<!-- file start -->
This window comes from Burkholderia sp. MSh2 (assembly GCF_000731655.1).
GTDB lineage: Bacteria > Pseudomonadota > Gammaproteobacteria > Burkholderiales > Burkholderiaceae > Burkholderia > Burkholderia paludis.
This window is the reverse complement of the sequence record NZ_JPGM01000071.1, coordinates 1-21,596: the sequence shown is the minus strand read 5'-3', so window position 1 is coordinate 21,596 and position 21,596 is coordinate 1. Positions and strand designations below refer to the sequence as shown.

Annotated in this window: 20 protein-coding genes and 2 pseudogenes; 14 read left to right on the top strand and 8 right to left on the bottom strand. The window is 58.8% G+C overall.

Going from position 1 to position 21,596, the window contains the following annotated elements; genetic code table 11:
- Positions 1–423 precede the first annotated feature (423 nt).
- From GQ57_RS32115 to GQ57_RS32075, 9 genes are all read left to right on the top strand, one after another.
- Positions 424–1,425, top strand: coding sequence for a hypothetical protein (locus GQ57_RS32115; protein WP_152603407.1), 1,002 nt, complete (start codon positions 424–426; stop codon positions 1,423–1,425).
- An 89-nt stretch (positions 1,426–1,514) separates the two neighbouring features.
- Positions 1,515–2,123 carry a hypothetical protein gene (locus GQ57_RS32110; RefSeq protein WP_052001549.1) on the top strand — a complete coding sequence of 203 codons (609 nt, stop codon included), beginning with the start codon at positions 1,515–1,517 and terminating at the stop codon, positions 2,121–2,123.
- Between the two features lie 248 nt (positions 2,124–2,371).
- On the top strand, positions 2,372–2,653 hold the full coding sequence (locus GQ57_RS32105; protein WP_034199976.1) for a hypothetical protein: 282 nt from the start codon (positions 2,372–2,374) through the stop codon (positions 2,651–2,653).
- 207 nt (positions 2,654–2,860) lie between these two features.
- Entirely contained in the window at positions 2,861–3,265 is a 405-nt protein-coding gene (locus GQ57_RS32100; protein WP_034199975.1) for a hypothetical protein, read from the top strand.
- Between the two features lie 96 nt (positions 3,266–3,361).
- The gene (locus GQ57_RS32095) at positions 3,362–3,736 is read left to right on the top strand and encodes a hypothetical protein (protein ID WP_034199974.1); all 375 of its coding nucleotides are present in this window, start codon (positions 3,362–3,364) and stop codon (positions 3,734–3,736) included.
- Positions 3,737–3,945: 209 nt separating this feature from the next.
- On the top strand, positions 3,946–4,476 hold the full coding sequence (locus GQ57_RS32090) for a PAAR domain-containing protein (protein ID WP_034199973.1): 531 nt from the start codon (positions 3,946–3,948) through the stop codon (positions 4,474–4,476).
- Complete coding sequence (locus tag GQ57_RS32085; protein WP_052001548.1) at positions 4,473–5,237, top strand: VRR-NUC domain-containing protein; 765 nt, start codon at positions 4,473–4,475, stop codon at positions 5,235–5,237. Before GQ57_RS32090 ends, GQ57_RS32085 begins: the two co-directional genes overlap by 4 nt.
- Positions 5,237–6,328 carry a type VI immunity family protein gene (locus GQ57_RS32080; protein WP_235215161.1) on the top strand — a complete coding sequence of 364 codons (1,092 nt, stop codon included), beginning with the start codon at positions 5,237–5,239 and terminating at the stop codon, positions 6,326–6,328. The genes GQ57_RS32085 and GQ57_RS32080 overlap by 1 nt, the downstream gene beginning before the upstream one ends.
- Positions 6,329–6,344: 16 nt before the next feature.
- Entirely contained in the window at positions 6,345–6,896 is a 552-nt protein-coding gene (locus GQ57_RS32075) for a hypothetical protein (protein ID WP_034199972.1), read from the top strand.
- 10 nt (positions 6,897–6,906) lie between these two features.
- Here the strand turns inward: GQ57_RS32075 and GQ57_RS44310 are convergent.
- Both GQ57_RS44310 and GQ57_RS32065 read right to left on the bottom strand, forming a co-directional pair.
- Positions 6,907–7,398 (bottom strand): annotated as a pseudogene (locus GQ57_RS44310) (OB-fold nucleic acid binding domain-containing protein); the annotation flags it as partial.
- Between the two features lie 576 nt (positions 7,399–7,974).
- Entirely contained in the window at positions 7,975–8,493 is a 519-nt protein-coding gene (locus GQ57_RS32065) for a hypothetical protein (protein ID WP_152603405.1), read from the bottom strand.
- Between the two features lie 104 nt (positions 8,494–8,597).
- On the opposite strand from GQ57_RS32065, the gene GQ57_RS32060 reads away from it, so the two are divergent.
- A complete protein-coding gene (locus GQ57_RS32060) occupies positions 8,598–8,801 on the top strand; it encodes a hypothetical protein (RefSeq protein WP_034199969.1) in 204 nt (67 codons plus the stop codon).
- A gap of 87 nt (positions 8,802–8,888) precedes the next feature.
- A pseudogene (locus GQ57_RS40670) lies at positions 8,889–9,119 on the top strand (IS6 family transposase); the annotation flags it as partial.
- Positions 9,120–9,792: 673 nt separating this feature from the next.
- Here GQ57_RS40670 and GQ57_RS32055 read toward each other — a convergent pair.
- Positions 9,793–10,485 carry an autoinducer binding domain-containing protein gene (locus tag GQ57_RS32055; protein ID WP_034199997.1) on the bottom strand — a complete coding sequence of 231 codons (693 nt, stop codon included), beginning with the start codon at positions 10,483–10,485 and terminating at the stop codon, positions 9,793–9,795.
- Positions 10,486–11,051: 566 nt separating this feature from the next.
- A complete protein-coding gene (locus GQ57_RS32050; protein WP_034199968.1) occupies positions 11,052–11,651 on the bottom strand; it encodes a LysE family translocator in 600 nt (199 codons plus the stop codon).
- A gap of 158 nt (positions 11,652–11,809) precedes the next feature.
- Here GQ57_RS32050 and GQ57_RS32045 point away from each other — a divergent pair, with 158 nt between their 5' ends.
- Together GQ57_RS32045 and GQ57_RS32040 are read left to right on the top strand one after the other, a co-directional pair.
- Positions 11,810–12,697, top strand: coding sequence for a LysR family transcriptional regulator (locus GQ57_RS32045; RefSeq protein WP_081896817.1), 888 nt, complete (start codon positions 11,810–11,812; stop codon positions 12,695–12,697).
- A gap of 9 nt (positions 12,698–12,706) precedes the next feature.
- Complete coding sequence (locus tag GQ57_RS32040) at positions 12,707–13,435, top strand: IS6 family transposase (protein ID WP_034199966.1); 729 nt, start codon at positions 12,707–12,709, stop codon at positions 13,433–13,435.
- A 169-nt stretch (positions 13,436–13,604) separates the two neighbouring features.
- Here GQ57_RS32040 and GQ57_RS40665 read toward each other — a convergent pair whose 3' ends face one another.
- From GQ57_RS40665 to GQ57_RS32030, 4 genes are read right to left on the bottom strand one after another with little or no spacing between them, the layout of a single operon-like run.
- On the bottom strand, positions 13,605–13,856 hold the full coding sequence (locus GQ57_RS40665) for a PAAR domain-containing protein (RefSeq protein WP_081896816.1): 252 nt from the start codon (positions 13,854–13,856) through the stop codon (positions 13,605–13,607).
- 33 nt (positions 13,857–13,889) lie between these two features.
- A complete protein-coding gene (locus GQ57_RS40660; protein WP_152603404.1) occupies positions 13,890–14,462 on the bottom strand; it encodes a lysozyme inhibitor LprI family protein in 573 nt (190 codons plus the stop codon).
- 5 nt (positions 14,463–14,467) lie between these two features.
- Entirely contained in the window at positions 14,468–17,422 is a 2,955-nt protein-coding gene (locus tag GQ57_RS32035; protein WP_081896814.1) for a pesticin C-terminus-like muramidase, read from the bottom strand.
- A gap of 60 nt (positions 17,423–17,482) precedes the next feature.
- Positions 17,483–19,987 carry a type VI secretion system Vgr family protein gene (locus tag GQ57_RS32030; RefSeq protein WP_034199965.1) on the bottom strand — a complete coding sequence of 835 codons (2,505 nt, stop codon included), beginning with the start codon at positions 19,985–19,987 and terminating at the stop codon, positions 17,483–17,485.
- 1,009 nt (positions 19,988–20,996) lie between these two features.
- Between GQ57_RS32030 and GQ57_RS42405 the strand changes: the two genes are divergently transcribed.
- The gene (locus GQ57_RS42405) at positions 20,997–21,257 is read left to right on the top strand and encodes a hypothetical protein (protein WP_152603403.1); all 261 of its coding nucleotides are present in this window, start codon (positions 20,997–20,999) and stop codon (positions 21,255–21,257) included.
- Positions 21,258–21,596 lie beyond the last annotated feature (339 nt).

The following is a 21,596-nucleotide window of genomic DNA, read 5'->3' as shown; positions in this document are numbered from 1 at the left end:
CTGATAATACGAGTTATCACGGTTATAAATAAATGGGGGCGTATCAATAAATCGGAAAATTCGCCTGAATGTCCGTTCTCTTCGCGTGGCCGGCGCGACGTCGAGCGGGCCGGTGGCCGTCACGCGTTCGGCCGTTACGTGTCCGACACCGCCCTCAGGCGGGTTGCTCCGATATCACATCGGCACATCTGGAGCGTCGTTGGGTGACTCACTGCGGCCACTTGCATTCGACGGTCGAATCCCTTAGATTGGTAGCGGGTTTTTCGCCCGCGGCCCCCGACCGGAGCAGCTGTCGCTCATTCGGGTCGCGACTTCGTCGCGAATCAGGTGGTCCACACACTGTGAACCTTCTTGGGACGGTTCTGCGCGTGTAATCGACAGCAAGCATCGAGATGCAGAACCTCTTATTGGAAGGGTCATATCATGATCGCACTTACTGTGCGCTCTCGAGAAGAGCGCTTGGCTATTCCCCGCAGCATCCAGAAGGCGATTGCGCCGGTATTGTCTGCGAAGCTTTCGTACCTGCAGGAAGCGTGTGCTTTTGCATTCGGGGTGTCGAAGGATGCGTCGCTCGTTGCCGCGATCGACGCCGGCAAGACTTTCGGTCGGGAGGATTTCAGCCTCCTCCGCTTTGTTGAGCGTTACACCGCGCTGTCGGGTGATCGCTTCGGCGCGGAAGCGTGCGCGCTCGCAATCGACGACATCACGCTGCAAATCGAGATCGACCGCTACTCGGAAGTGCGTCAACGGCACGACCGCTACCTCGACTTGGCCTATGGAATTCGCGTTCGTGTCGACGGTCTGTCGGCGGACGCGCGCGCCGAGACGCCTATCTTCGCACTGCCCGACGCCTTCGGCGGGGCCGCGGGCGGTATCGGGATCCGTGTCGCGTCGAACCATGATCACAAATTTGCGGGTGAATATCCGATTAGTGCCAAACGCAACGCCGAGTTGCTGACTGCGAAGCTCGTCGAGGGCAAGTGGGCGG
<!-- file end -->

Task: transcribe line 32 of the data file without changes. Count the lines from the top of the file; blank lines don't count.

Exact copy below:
- A gap of 87 nt (positions 8,802–8,888) precedes the next feature.